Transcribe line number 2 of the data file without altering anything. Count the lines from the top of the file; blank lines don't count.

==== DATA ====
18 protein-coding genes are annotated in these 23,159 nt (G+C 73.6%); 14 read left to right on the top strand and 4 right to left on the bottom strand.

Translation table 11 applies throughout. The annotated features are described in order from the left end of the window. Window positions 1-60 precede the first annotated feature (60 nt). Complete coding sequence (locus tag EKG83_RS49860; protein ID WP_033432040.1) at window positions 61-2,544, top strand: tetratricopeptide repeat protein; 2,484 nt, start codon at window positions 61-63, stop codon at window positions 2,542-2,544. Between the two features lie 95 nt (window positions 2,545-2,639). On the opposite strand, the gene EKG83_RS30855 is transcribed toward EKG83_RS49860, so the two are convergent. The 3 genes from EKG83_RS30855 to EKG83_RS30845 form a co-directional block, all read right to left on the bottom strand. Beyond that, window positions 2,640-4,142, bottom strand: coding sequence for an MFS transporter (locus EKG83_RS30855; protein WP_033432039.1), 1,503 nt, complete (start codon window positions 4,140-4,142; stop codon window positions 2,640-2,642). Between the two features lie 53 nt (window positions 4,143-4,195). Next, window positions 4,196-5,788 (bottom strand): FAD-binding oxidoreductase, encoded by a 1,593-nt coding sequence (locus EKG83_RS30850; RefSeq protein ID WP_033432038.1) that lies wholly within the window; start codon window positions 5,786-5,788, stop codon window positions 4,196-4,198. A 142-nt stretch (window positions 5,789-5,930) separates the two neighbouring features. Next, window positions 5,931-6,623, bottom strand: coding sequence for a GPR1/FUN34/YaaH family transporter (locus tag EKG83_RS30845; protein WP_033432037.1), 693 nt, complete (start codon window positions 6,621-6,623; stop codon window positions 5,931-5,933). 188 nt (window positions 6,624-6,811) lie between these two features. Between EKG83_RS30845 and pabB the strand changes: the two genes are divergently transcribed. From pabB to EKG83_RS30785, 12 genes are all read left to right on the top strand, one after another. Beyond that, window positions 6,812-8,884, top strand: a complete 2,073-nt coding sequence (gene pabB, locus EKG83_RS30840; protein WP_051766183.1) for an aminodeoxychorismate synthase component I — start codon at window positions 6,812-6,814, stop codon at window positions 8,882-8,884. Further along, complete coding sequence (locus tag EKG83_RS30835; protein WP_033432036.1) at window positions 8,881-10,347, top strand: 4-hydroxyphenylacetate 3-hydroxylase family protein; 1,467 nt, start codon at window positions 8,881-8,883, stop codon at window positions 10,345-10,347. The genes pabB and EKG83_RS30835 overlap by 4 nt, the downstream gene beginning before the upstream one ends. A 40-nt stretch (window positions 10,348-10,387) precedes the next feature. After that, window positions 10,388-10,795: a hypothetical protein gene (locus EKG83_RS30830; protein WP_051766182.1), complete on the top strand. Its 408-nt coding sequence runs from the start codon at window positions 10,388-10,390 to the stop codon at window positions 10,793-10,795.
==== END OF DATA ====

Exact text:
Translation table 11 applies throughout. The annotated features are described in order from the left end of the window. Window positions 1-60 precede the first annotated feature (60 nt). Complete coding sequence (locus tag EKG83_RS49860; protein ID WP_033432040.1) at window positions 61-2,544, top strand: tetratricopeptide repeat protein; 2,484 nt, start codon at window positions 61-63, stop codon at window positions 2,542-2,544. Between the two features lie 95 nt (window positions 2,545-2,639). On the opposite strand, the gene EKG83_RS30855 is transcribed toward EKG83_RS49860, so the two are convergent. The 3 genes from EKG83_RS30855 to EKG83_RS30845 form a co-directional block, all read right to left on the bottom strand. Beyond that, window positions 2,640-4,142, bottom strand: coding sequence for an MFS transporter (locus EKG83_RS30855; protein WP_033432039.1), 1,503 nt, complete (start codon window positions 4,140-4,142; stop codon window positions 2,640-2,642). Between the two features lie 53 nt (window positions 4,143-4,195). Next, window positions 4,196-5,788 (bottom strand): FAD-binding oxidoreductase, encoded by a 1,593-nt coding sequence (locus EKG83_RS30850; RefSeq protein ID WP_033432038.1) that lies wholly within the window; start codon window positions 5,786-5,788, stop codon window positions 4,196-4,198. A 142-nt stretch (window positions 5,789-5,930) separates the two neighbouring features. Next, window positions 5,931-6,623, bottom strand: coding sequence for a GPR1/FUN34/YaaH family transporter (locus tag EKG83_RS30845; protein WP_033432037.1), 693 nt, complete (start codon window positions 6,621-6,623; stop codon window positions 5,931-5,933). 188 nt (window positions 6,624-6,811) lie between these two features. Between EKG83_RS30845 and pabB the strand changes: the two genes are divergently transcribed. From pabB to EKG83_RS30785, 12 genes are all read left to right on the top strand, one after another. Beyond that, window positions 6,812-8,884, top strand: a complete 2,073-nt coding sequence (gene pabB, locus EKG83_RS30840; protein WP_051766183.1) for an aminodeoxychorismate synthase component I — start codon at window positions 6,812-6,814, stop codon at window positions 8,882-8,884. Further along, complete coding sequence (locus tag EKG83_RS30835; protein WP_033432036.1) at window positions 8,881-10,347, top strand: 4-hydroxyphenylacetate 3-hydroxylase family protein; 1,467 nt, start codon at window positions 8,881-8,883, stop codon at window positions 10,345-10,347. The genes pabB and EKG83_RS30835 overlap by 4 nt, the downstream gene beginning before the upstream one ends. A 40-nt stretch (window positions 10,348-10,387) precedes the next feature. After that, window positions 10,388-10,795: a hypothetical protein gene (locus EKG83_RS30830; protein WP_051766182.1), complete on the top strand. Its 408-nt coding sequence runs from the start codon at window positions 10,388-10,390 to the stop codon at window positions 10,793-10,795.